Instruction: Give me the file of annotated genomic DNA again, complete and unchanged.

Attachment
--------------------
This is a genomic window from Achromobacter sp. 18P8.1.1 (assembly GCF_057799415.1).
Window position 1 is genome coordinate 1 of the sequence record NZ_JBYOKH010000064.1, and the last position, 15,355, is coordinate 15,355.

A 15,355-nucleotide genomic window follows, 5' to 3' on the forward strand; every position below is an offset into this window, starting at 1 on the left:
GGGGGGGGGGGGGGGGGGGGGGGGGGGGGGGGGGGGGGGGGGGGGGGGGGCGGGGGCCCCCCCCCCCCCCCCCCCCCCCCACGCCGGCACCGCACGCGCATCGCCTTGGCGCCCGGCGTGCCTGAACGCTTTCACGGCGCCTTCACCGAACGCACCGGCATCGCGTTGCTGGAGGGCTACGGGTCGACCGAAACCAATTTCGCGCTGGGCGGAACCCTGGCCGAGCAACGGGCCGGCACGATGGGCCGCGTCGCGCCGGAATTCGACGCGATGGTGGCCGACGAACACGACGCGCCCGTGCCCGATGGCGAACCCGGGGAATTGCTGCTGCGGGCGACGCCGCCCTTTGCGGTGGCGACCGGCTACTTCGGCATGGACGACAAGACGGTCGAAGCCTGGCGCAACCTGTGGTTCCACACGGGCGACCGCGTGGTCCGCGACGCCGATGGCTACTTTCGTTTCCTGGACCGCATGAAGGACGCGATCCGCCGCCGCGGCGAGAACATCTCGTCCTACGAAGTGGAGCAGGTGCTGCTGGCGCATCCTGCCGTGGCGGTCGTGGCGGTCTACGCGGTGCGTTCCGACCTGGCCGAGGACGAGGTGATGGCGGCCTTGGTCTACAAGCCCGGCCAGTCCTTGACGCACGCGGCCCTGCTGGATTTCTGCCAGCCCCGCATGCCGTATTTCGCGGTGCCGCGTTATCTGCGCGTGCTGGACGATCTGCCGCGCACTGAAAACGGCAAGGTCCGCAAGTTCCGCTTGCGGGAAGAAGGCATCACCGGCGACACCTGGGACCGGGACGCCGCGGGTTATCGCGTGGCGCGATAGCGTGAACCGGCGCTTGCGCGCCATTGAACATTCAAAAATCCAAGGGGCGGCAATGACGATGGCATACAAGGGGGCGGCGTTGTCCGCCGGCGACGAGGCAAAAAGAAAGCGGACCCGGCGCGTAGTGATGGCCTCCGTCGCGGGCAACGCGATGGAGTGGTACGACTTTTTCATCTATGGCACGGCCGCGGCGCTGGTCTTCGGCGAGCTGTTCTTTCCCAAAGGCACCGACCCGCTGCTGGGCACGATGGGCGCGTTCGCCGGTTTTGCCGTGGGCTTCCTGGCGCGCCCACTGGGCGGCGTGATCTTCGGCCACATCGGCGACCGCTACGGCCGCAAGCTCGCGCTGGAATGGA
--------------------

This is a genomic window from Achromobacter sp. 18P8.1.1 (assembly GCF_057799415.1).
Window position 1 is genome coordinate 1 of the sequence record NZ_JBYOKH010000064.1, and the last position, 15,355, is coordinate 15,355.

A 15,355-nucleotide genomic window follows, 5' to 3' on the forward strand; every position below is an offset into this window, starting at 1 on the left:
GGGGGGGGGGGGGGGGGGGGGGGGGGGGGGGGGGGGGGGGGGGGGGGGGGCGGGGGCCCCCCCCCCCCCCCCCCCCCCCCACGCCGGCACCGCACGCGCATCGCCTTGGCGCCCGGCGTGCCTGAACGCTTTCACGGCGCCTTCACCGAACGCACCGGCATCGCGTTGCTGGAGGGCTACGGGTCGACCGAAACCAATTTCGCGCTGGGCGGAACCCTGGCCGAGCAACGGGCCGGCACGATGGGCCGCGTCGCGCCGGAATTCGACGCGATGGTGGCCGACGAACACGACGCGCCCGTGCCCGATGGCGAACCCGGGGAATTGCTGCTGCGGGCGACGCCGCCCTTTGCGGTGGCGACCGGCTACTTCGGCATGGACGACAAGACGGTCGAAGCCTGGCGCAACCTGTGGTTCCACACGGGCGACCGCGTGGTCCGCGACGCCGATGGCTACTTTCGTTTCCTGGACCGCATGAAGGACGCGATCCGCCGCCGCGGCGAGAACATCTCGTCCTACGAAGTGGAGCAGGTGCTGCTGGCGCATCCTGCCGTGGCGGTCGTGGCGGTCTACGCGGTGCGTTCCGACCTGGCCGAGGACGAGGTGATGGCGGCCTTGGTCTACAAGCCCGGCCAGTCCTTGACGCACGCGGCCCTGCTGGATTTCTGCCAGCCCCGCATGCCGTATTTCGCGGTGCCGCGTTATCTGCGCGTGCTGGACGATCTGCCGCGCACTGAAAACGGCAAGGTCCGCAAGTTCCGCTTGCGGGAAGAAGGCATCACCGGCGACACCTGGGACCGGGACGCCGCGGGTTATCGCGTGGCGCGATAGCGTGAACCGGCGCTTGCGCGCCATTGAACATTCAAAAATCCAAGGGGCGGCAATGACGATGGCATACAAGGGGGCGGCGTTGTCCGCCGGCGACGAGGCAAAAAGAAAGCGGACCCGGCGCGTAGTGATGGCCTCCGTCGCGGGCAACGCGATGGAGTGGTACGACTTTTTCATCTATGGCACGGCCGCGGCGCTGGTCTTCGGCGAGCTGTTCTTTCCCAAAGGCACCGACCCGCTGCTGGGCACGATGGGCGCGTTCGCCGGTTTTGCCGTGGGCTTCCTGGCGCGCCCACTGGGCGGCGTGATCTTCGGCCACATCGGCGACCGCTACGGCCGCAAGCTCGCGCTGGAATGGA